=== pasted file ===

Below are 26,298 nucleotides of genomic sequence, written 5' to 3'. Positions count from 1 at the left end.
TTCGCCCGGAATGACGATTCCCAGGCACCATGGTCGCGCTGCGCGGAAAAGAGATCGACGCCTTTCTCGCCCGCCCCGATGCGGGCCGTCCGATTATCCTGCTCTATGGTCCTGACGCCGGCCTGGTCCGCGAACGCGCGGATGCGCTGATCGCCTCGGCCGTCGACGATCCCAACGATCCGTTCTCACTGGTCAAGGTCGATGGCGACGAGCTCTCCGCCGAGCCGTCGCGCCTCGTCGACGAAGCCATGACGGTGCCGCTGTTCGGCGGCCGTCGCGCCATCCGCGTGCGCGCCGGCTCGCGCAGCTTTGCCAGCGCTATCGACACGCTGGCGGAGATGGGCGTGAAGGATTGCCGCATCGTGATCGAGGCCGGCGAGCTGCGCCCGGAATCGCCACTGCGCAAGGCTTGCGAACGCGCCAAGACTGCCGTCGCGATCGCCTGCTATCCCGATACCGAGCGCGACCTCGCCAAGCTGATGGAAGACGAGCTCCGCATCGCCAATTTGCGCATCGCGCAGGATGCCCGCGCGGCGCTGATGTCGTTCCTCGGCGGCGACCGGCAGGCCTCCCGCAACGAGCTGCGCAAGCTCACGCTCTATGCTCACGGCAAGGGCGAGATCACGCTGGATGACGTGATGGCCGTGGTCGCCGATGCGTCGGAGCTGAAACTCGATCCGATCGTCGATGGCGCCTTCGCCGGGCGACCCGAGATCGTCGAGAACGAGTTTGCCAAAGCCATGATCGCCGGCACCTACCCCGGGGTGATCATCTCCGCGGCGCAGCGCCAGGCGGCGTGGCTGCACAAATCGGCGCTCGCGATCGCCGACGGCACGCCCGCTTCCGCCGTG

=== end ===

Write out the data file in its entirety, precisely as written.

Below are 26,298 nucleotides of genomic sequence, written 5' to 3'. Positions count from 1 at the left end.
TTCGCCCGGAATGACGATTCCCAGGCACCATGGTCGCGCTGCGCGGAAAAGAGATCGACGCCTTTCTCGCCCGCCCCGATGCGGGCCGTCCGATTATCCTGCTCTATGGTCCTGACGCCGGCCTGGTCCGCGAACGCGCGGATGCGCTGATCGCCTCGGCCGTCGACGATCCCAACGATCCGTTCTCACTGGTCAAGGTCGATGGCGACGAGCTCTCCGCCGAGCCGTCGCGCCTCGTCGACGAAGCCATGACGGTGCCGCTGTTCGGCGGCCGTCGCGCCATCCGCGTGCGCGCCGGCTCGCGCAGCTTTGCCAGCGCTATCGACACGCTGGCGGAGATGGGCGTGAAGGATTGCCGCATCGTGATCGAGGCCGGCGAGCTGCGCCCGGAATCGCCACTGCGCAAGGCTTGCGAACGCGCCAAGACTGCCGTCGCGATCGCCTGCTATCCCGATACCGAGCGCGACCTCGCCAAGCTGATGGAAGACGAGCTCCGCATCGCCAATTTGCGCATCGCGCAGGATGCCCGCGCGGCGCTGATGTCGTTCCTCGGCGGCGACCGGCAGGCCTCCCGCAACGAGCTGCGCAAGCTCACGCTCTATGCTCACGGCAAGGGCGAGATCACGCTGGATGACGTGATGGCCGTGGTCGCCGATGCGTCGGAGCTGAAACTCGATCCGATCGTCGATGGCGCCTTCGCCGGGCGACCCGAGATCGTCGAGAACGAGTTTGCCAAAGCCATGATCGCCGGCACCTACCCCGGGGTGATCATCTCCGCGGCGCAGCGCCAGGCGGCGTGGCTGCACAAATCGGCGCTCGCGATCGCCGACGGCACGCCCGCTTCCGCCGTG